Queen Latifah premiered her new film “Last Holiday” in her hometown of Newark, New Jersey – a fitting homecoming for one of the city’s most famous residents.
”It just means I don’t have to go far to get home from the premiere,” said Latifah, who has homes in New Jersey and Los Angeles. “My whole family is here, so it’s wonderful. I can celebrate with Jersey for a change.”
Several hundred guests – including co-star LL Cool J, comedian Joe Piscopo and Newark Mayor Sharpe James – came out to support the Grammy-winner, who stars in the film as a woman who starts really living only after she is told she is close to dying.
“Georgia Byrd, stepping out and trying things she’s never done, that’s really me,” Latifah says, comparing the role to her own personality. “I have an adventurous spirit and I’ve always been like that. I also have a shyness to me, you’re seeing like the butterfly version a lot of the time but I didn’t start like this and a lot of times I was shy about certain things.”
Back when Latifah was known only as Dana Owens, little did she know that a star on the Hollywood Walk of Fame would be in her future.
“It was something you always dream about that you like, you want but you never know these things will happen,” Latifah told us in an interview last weekend. “I was excited, because it’s something that you share with everyone. It’s not like winning a Golden Globe or an Oscar or SAG where you keep it and you have it in your mother’s house or your house. This is something where everybody can walk up and down the street and go ‘Oh, Queen Latifah.’”
The artist’s first look at the Walk of Fame was in 1988, when the 17-year-old came out to Los Angeles to visit her close friend Tammy Hammond, a basketball player for USC.
“I remember walking down the street and seeing Errol Flynn’s name and I was like ‘Wow, Errol Flynn,’ she says. “I was a big Errol Flynn fan because I just thought he was just handsome and swashbuckling and all that kind of swordfighting and stuff. That was me and my brother all day. It was kind of cool to see all these names here so to be part of that is crazy.”
Upon her introduction at the Walk of Fame induction ceremony, Latifah learned with the rest of the world that her star was the first ever for a rapper.
“I thought it was Will Smith or something. I thought I saw Will Smith up there, but maybe it was the handprints or something he had.”
The honor comes along with good reviews for her role in “Last Holiday,” which was one of the last films to be shot in New Orleans before Hurricane Katrina demolished the city.
“It just broke my heart to see what happened to this town where we spent months in, a town that has always been good to everyone in America,” she says. “I’m sure the whole Gulf region suffered the same way. But I’ve been to a couple places in Mississippi, a couple of places in Alabama performing through the years. I’ve never spent time there like I’ve spent in New Orleans, though, and really absorbed the town and felt like I was one of the people.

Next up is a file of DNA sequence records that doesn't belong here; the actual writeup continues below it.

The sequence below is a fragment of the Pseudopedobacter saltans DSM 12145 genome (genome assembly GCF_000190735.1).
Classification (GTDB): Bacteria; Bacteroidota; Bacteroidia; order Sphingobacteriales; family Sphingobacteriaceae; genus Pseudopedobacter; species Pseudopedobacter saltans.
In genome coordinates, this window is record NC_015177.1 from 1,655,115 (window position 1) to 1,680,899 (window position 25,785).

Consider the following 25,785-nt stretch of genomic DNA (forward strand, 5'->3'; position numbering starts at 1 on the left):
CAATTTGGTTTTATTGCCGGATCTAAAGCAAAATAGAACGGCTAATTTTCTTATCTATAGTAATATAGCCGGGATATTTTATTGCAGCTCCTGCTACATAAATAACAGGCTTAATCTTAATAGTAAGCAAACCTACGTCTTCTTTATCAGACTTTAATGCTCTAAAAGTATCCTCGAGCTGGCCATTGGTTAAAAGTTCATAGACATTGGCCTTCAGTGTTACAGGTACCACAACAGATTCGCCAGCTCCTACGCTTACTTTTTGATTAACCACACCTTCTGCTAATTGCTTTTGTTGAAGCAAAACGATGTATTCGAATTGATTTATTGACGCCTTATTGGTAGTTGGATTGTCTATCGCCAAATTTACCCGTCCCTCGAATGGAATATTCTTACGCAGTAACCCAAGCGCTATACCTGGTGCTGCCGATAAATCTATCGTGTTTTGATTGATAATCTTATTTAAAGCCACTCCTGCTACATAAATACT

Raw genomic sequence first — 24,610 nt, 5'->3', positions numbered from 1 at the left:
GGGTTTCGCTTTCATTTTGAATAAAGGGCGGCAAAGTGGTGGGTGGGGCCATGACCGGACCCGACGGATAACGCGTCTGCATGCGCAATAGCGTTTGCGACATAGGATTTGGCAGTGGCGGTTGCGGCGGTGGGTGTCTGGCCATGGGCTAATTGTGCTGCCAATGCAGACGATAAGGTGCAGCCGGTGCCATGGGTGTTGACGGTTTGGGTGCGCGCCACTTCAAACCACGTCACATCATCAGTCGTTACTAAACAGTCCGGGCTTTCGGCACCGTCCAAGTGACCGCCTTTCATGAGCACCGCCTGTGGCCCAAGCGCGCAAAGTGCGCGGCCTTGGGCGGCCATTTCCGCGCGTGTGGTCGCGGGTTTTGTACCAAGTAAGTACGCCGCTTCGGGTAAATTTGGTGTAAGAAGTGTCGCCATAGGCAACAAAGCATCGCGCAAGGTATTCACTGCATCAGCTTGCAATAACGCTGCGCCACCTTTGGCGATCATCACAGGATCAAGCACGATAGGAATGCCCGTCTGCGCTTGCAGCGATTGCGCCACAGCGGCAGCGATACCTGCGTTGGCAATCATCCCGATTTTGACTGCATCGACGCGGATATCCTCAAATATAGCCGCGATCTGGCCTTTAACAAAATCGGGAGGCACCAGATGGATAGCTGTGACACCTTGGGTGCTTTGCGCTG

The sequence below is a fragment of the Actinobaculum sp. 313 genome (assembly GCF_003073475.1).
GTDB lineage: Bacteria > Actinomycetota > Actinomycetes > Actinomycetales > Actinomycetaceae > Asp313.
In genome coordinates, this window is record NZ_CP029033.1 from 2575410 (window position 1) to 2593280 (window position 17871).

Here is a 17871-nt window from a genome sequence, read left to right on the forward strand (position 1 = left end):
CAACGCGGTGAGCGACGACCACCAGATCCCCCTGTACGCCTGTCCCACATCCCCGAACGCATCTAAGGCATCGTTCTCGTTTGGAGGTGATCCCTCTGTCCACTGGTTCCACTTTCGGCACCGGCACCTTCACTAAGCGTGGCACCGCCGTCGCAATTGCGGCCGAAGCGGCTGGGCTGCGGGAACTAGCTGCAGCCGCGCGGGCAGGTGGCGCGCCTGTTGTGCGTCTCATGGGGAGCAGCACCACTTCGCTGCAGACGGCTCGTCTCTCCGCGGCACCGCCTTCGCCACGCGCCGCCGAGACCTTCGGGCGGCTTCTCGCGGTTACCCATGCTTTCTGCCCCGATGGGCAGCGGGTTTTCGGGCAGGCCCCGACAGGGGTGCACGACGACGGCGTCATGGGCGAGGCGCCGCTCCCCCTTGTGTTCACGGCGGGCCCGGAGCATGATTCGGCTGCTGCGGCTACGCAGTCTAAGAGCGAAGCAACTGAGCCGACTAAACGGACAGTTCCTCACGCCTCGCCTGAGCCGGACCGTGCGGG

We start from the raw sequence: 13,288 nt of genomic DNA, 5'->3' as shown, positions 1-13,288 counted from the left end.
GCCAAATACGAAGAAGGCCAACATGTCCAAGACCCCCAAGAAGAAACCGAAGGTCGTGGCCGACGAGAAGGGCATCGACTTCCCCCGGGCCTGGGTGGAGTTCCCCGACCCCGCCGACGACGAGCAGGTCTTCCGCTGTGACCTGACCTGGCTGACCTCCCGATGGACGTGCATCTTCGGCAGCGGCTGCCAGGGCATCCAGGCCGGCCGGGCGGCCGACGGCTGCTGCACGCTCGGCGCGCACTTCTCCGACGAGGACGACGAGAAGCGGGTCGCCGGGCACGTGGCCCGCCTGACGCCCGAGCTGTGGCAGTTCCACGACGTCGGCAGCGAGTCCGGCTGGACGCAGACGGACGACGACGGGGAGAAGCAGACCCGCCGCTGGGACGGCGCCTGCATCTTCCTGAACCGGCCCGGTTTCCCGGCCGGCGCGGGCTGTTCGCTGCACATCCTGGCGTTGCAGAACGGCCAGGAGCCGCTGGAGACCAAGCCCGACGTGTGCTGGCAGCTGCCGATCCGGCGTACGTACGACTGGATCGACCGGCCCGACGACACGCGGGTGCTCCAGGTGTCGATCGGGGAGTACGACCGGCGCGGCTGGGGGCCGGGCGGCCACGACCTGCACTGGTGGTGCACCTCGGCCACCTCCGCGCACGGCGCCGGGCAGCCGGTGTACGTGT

“I could relate to the people. It’s a place where people would say, ‘You havin’ fun baby?’ And you can’t tell whose black or white on the phone. It’s always this attitude of we want you to come and enjoy our town and live it up and have a good time before you go back to wherever you live. And so a place that has given us so much joy through conventions or festivals or just the music, the food, the culture, I just want to see them get back on their feet. It’s a place where I would love to do some investing and help sort of revitalize the town or start taking things back down there when everything gets up and running.”
Latifah’s character Georgia Byrd, a New Orleans chef who is diagnosed with only weeks to live, goes on a dream European vacation to cram in all of the things she has longed to do, but was too shy to try.
The Grammy-winner says if such bad news ever came to her, “I’d probably give every dime away so no one would fight over it. Not that they would, but you never know. I’d probably just give everything away that I own because I don’t need it and I’d definitely spend time with my family and friends and I would travel to one place that I’ve never been.”
There’s not much that Latifah hasn’t already accomplished. After making her musical debut in 1989 with “All Hail the Queen,” her third album, “Black Reign,” pocketed a Grammy Award in 1994. In 1993, she made her television series debut in “Living Single,” which introduced her to mainstream audiences. Memorable turns in “Set it Off,” “Living Out Loud” and “The Bone Collector” led to a best supporting actress Oscar nomination in 2002 for playing prison matron Mama Morton in “Chicago.”
Unlike her “Last Holiday” character, who made a “book of possibilities” to fulfill her last wishes, Latifah said she never sat down to make a list of goals she wanted to accomplish. “But I’ve kind of folded a page in the magazine and made little lists of what I like to do,” she says. “I think we all do that in certain ways maybe not in quite to the degree that she does but I think it’s a good thing to do because as long as you’re alive there are possibilities. There are so many things that we would like to do but we get caught up in everyday life and the same rigmarole of doing things the way it’s always been done. That’s no fun. You have to dream a little and try and go for it.”
This article was reprinted with permission: www.eurweb.com.